Blog Post

Curious Facts on Rapa Nui, Chile: From Birdmen to Half-Made Moai

A moai head briefly adorned the plaza in front of the Seagram Building in New York City. 

The eight-foot-tall moai head originally came from the area of Rapa Nui known as Tongariki. In 1960, a major tsunami hit Tongariki, scattering the moai and the blocks that once made up the ahu, or stone platform. The moai was brought to the U.S. in 1967 by WMF’s founder to raise awareness of the importance of Rapa Nui’s heritage. Between 1992 and 1995, years after its return to the island, Ahu Tongariki and its 15 moai were restored by Chile's National Center of Conservation and Restoration with support from the Japanese government. 

Many of the moai were deliberately toppled when a new religious movement took hold. 

Worship of the moai ended with an ecological crisis in the island, a period that saw the rise of the Tangata Manu (or birdman) cult, centered on the ceremonial village of Orongo. Today, Orongo—which has been named to the World Monuments Watch on three separate occasions—receives some of the heaviest tourist traffic of any part of Rapa Nui National Park. In 2011, we supported the creation of the Orongo Visitor Reception Center, and Regional Director Stephanie Ortiz recently met with community members to talk about the area’s endangered petroglyphs on her most recent trip to the island.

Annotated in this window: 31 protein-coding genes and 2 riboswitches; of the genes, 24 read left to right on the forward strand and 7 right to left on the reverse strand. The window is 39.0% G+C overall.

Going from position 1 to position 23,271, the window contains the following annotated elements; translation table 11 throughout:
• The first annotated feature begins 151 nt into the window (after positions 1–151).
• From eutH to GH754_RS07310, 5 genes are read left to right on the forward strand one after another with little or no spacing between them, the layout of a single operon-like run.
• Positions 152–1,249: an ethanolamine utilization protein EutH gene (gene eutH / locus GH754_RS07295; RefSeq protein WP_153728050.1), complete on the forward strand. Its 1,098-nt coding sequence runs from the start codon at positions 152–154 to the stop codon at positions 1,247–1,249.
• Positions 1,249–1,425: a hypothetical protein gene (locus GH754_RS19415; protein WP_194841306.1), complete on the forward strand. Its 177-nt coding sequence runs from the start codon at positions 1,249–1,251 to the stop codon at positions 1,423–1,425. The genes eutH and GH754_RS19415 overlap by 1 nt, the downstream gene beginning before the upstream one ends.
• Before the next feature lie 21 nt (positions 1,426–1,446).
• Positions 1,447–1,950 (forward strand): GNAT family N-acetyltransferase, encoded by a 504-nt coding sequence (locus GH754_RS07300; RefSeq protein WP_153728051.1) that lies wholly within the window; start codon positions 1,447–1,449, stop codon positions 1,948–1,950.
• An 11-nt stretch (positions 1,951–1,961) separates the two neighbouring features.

Over 1,000 moai were created on Rapa Nui—and still more were never finished. 

On the outer slopes of the volcanic crater of Rano Raraku, the main quarry for the moai, you can still see many statues in various states of completion. In 2004, we helped craft a site redevelopment and interpretive plan for Rano Raraku, including the creation of trails to allow visitors to view these incredible sculptures safely.  

Rapa Nui’s irreplaceable heritage faces serious threats from climate change and other factors. 

As a coastal site, Rapa Nui—like many seaside heritage places around the world—is acutely vulnerable to rising sea levels and intensifying storms. The park is also threatened by bushfires like the one that broke out in 2022 while our team was visiting—a legacy of bad agricultural practices. Today, we’re partnering with an expert team of consultants from Ámbito Consultores to help the Ma’u Henua Indigenous community develop a risk management plan to steward their ancestral heritage amidst these challenges so that future generations can continue to marvel at this extraordinary site. 

World Monuments Fund’s work at Rapa Nui has been made possible, in part, by support from American Express and The Selz Foundation.